Lord has even paid to take over the largest screen in the city centre, which happens to be directly above where the Tory Conference is being held.
Roving digital advertising trucks are also circling the area as a stark reminder to the PM of his actions during his time as Chancellor in the pandemic.
Sacha Lord, Parklife and WHP boss as well as Greater Manchester’s Nighttime Economy Adviser, has said that the adverts are for ‘3.8 million lives that were ignored’ when Covid halted the events industry.
He has once again called out Sunak for providing no financial support to all the freelancers whose work vanished practically overnight.
The adverts themselves show a grinning Sunak, his eyes edited red, with the words ‘I ignored 3.8 million self-employed because they didn’t vote Tory’.
Sacha has then released a video where he reminded people of an interview where Sunak said those who were left without financial support ‘probably were not Conservatives in the first place’.
He again outlined the heartbreaking reality that so many people in hospitality and events faced in 2020 and 2021 when the industry collapsed.
He said in his video: “I’ve taken out the largest digital screen in the city centre, which is directly above the Tory conference, for the entire duration of the conference.
During the pandemic, we witness the complete and utter decimation of the events industry. Freelancers left with no financial support whatsoever. I witnessed families break up, marriages dissolve, houses repossessed. I also know two people who took their own lives. They simply could not live riddled with so much debt.
“There were in total 3.8 million self-employed people who were left to fend for themselves. And at the time none of us could work out ‘why is the Chancellor doing this?’
“And we now know the reason why he left 3.8 million people out to dry. The reason being, he didn’t believe they would vote Conservative. He put politics before lives. So if you were one of those people who were excluded and had your life ruined, this is for you.
“This must never, ever happen again. It’s a disgrace, and we should never forget the injustice that these people suffered.”
Sacha Lord then wrote: “This is for the 3.8 million lives that were ignored. The freelancers and the self employed.
“The Conference are trying every trick to have this taken down…so I’ve just deployed large digital vans as well, to keep circling the area.
“Wave if you see one…”
It’s the most perfectly passive-aggressive move of all time, this.
One person replied to Sacha: “THANK YOU! This directly affected my partner and I know the stress and strain it put on him and many people in his industry. Too many people just want to ignore that this happened. The light you continue to shine on this is absolutely phenomenonal. Again, THANK YOU.”
Another said: “Excellent work yet again. Keep it up, @Sacha_Lord! While a few got very rich during that horrible year of Covid, freelancers, self-employed and hospitality were largely hung out to dry by the govt, who now absolutely must bring VAT down to 10% for hospitality, @CampaignforPubs.”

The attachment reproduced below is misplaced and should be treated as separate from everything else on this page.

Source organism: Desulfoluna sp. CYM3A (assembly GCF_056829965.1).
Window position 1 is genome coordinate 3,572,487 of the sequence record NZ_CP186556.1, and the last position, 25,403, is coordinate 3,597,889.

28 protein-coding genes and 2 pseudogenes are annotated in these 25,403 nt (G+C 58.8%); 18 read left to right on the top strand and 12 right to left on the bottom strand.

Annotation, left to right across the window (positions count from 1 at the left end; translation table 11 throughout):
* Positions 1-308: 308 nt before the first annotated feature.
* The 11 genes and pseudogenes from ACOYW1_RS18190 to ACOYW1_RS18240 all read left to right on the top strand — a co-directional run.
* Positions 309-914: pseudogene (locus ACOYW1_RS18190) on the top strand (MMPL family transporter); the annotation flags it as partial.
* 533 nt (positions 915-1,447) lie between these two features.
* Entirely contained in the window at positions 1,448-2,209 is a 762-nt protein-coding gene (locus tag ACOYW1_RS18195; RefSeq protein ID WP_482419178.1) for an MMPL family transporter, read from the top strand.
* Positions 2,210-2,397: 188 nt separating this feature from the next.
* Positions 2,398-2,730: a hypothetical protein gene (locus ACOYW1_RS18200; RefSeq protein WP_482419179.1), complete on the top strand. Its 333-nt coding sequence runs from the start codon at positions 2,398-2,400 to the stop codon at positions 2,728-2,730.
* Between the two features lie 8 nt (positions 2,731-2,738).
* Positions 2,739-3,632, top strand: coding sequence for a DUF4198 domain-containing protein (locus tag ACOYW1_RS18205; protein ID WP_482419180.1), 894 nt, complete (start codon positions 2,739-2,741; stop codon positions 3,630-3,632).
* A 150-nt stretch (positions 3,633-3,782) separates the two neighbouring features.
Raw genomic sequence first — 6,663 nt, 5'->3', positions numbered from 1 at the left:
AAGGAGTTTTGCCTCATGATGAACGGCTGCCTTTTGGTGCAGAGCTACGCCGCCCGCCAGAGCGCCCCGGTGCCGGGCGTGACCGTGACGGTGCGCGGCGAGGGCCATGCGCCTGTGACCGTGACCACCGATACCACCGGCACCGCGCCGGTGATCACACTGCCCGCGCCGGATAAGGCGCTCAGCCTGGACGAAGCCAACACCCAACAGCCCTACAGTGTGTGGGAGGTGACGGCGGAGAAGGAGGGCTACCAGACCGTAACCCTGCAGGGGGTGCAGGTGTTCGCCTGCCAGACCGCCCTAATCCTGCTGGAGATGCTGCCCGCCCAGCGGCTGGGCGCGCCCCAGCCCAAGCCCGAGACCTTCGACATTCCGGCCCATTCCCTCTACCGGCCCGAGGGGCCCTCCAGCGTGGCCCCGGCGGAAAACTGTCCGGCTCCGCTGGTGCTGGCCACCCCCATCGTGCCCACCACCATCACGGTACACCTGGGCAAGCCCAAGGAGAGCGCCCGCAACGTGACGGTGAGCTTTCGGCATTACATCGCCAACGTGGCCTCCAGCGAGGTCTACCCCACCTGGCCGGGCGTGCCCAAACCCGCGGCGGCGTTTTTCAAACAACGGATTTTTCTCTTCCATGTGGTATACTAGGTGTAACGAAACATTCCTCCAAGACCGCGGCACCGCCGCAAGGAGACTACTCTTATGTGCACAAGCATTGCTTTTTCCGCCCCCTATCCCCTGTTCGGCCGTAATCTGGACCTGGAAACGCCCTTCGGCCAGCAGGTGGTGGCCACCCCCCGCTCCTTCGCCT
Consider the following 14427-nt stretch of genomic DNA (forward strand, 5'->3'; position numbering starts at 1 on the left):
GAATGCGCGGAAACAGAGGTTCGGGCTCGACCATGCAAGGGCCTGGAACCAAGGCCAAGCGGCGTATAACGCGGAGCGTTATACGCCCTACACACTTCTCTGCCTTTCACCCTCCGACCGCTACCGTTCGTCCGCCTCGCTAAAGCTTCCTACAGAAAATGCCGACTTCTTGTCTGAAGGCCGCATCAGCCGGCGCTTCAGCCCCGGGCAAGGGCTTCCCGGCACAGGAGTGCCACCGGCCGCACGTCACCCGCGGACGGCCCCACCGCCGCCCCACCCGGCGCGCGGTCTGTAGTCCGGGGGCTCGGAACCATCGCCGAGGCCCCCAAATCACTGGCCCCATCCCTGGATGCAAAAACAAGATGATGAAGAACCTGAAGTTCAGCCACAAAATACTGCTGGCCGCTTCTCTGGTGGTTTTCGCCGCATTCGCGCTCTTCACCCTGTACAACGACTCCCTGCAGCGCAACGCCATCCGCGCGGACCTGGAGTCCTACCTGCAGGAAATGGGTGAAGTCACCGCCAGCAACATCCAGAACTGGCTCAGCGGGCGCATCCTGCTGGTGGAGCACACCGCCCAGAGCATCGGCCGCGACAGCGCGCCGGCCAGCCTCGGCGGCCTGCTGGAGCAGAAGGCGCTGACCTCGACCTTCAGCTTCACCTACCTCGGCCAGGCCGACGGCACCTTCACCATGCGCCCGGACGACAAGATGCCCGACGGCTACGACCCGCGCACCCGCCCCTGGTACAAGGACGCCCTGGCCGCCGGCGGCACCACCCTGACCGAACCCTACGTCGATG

Someone else shared: “I was one of the Excluded. Too long out of employment and not long enough self-employed. I fell between the cracks of the financial support and had to fend for myself.”
Northern Quarter’s iconic ‘Big Horn’ could be coming back to Tib Street
Manchester is famous for many iconic landmarks, with many of them situated in the legendary district of the Northern Quarter, and while it might not be there anymore, there is one that still stands firm and fondly in our memories: ‘The Big Horn’.
So much so, in fact, that it might even be coming back.
If you ever walked down Tib Street during some time between 1999 and 2017, you will have come across the rather odd-looking sculpture simply known as The Big Horn, created by artist David Kemp as part of his ‘Unsound Instruments’ series.
Erected just before the millennium, the unique piece of artwork was built as a symbol of growth in the Northern Quarter, an area of Manchester that has continued to be a melting pot for local history, culture and progress. Unfortunately, however, with that progress often comes the old making way for the new.
The trombone-shaped was sadly removed from its home on the corner of Tib and Church Street six years ago after it was announced that the land it sat on was to become a new apartment block developed by Salford-born billionaire and Betfred founder, Fred Done.
It’s over half a decade since we last saw The Big Horn in this iconic part of town, but thanks to a new planning application by those passionate about maintaining and restoring local culture, it is now on the verge of making a comeback just around the corner.
Being driven by property developers Bruntwood and already in the consultation stage, a proposal, heritage statement and even details surrounding where the sculpture could be reinstated have all been drawn up and submitted — it’s now just a case of waiting for the green light.
With the plan to reaffix the horn to the side of another nearby cultural hotspot, Afflecks, which bears just as much significance on the area’s music and art scene, The Big Horn’s return could be imminent and attract a whole new set of eyes, as well loom large in those that previously admired it once again.
Set to measure up at 5.3 metres off the ground and 12.8m above street level at its highest point, not to mention be attached to one of Manchester‘s most beloved buildings, the sculpture could be set to boast more pride of place than ever.
The council application was submitted on 15 September and those interested in having their say can get involved with the consultation right up until 13 October.
You can play your part in saving a piece of Manc history and bringing The Big Horn back to the Northern Quarter HERE.